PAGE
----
Portland: Part the Second

The Oregon Convention Center is a super-cool place. Its most obvious feature from the outside, and indeed anywhere around downtown, is two jutting glass spires that claw at the Portland sky. The interior is spacious, nicely appointed, and features a giant Foucault Pendulum, apparently there to remind you that the world is still out there and turning. Additionally, the facility has taken strides to be one of the premiere sustainable conference centers in the country, with an emphasis on recycling all the waste the conference visitors generate, capturing and filtering rainwater through gardens before returning it to the Columbia river, and use of natural light and energy efficient materials.

Wednesday morning I met up with [Seth->] in person for the first time outside of the hotel, where we tromped on over to the conference center with Mary, my coworker from the University who also came out for the conference. It was great fun to finally get to spend time with someone who I have known for seven years now, but never met face-to-face. We were joined shortly thereafter by [Jim->], another veteran of the glory days of Macrobyte Resources. In spite of the fact that none of us had spent time in person before, it was a meeting of old friends; the shared meals, conversations, and photo/mischief excursions were among the highlights of the trip for me.

Since my circadians do not turn on a dime, I found myself popping unwillingly out of bed each morning shortly after 5:00am — my normal time to wake up minus the two timezones I was away from my accustomed place. I was initially a bit at a loss what to do with that time, but since it was getting light very early and the metro rail was free to ride in the downtown area, I took to exploring the city a bit. I especially enjoyed a stroll through Portland State University’s campus, which has a nice central park area, some cool trompe l’oeil murals on the buildings, and an abundance of the rhododendrons that were so enthusiastically blooming around the city.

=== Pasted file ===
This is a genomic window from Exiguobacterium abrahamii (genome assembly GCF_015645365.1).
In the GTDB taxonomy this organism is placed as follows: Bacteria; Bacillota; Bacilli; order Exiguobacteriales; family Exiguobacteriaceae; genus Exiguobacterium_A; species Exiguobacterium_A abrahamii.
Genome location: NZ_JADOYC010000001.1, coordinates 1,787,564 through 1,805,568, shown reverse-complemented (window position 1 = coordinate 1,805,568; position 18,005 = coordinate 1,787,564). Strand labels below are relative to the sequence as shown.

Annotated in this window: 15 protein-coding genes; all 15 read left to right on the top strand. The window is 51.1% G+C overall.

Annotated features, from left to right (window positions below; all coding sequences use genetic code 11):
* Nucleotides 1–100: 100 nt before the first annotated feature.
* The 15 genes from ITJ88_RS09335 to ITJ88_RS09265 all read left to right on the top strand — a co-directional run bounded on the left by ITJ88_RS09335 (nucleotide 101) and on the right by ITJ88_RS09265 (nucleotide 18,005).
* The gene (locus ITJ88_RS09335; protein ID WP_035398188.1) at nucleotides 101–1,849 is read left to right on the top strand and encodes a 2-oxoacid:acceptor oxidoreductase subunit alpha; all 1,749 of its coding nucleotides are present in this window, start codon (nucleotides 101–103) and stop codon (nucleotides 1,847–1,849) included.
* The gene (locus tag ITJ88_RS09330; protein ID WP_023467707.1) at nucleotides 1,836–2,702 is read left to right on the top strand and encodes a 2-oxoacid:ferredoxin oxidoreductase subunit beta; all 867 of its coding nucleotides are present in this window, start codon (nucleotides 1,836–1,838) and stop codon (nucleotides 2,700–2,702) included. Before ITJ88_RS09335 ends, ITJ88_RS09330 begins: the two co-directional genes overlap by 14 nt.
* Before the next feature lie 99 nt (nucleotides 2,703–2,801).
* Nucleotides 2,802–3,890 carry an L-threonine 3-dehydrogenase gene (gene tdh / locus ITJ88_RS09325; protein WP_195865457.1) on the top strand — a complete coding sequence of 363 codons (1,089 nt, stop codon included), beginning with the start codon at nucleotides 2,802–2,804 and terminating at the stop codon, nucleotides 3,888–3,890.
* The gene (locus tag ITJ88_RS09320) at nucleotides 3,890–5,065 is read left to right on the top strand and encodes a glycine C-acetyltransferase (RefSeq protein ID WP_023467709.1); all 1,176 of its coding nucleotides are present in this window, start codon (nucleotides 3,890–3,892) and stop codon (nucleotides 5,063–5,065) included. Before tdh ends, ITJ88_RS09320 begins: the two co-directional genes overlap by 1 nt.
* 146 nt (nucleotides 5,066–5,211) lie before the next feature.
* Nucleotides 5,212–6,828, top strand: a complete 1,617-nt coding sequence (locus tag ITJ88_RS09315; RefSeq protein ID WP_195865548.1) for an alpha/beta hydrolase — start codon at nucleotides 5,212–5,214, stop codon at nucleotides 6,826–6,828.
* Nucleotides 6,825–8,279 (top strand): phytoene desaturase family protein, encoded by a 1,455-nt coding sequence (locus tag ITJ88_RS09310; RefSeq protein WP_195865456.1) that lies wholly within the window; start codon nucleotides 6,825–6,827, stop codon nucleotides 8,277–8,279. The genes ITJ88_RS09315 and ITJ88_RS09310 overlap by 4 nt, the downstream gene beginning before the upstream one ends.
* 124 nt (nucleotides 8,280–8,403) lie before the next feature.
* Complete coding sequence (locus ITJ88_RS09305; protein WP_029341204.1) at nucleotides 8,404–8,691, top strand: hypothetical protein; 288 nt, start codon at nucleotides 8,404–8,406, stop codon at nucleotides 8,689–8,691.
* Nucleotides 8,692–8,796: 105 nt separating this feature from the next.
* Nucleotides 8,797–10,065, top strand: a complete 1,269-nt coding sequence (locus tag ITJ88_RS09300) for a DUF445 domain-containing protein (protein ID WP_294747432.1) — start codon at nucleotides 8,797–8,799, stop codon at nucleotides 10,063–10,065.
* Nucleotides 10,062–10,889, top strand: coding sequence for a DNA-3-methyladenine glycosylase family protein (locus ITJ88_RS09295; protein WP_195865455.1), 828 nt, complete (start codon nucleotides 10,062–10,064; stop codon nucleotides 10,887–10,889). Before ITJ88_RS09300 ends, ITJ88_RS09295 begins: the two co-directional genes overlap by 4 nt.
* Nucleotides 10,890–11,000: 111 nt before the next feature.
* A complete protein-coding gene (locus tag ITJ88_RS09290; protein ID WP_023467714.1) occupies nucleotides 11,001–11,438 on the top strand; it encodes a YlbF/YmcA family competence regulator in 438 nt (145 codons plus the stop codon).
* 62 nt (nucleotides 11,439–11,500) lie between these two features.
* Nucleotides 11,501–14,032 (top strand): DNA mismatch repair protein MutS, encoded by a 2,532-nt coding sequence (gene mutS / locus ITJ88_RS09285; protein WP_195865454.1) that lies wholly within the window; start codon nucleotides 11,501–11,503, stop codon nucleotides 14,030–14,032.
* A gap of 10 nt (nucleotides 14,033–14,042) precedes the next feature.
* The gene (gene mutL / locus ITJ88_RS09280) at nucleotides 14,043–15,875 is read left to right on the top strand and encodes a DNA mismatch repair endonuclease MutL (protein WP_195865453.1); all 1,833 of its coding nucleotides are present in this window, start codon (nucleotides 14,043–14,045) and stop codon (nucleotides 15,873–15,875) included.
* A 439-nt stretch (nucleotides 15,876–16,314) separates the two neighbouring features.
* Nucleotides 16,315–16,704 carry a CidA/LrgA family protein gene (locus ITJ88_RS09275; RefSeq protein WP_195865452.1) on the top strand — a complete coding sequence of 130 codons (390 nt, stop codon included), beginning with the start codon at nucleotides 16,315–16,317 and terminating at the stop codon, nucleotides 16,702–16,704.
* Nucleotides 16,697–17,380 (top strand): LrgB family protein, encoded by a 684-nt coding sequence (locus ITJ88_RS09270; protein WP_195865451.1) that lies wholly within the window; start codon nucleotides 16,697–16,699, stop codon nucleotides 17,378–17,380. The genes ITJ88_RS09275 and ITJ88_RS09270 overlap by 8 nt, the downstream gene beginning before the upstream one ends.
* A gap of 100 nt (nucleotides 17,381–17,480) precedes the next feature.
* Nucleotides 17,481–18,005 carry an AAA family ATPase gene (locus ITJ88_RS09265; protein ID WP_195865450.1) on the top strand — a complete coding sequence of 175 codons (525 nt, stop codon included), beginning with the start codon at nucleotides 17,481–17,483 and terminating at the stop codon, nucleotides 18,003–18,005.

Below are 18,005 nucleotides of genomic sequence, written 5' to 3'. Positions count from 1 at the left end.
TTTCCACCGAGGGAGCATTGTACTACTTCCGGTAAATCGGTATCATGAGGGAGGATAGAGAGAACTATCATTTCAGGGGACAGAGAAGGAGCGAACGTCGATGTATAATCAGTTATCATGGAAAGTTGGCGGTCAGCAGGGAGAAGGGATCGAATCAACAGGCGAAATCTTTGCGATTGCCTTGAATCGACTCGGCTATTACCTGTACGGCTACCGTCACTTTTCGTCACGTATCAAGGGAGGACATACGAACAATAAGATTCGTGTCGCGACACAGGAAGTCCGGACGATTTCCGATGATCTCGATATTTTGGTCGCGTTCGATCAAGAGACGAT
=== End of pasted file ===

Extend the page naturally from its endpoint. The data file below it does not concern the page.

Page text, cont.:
The conference itself was one of the most odd and entertaining I’ve been to. In addition the previously posted ukulele/accordion cover of Radiohead, we also were treated to a performance of the Extra Action Marching Band, which is exactly the sort of band you’d expect to be leading a parade through the Castro district in San Francisco, and an over-hour-long exploration of next-generation participatory media from the always-entertaining Ze Frank. His presentation revealed depths of thinking about this stuff that his 3-minute The Show appearances wouldn’t have belied; he’s an incisive and insightful guy. Even the corporate representatives got in on the fun with photoshopped Dick Cheneys inserted into Battlefield Earth shots. Fun and funny all around.

In the middle of all the shenanigans, there was a lot of good technical information as well. Some of my favorite bits included details on integrating Rails apps with Interactive Voice Response systems, discussions of refactoring code for readibility and elegance, a framework for data warehouse reports, javascript AJAX frameworks, and running rails in a Java VM. Overall, it was an excellent conference, and I’m glad, both personally and professionally, that I was able to go.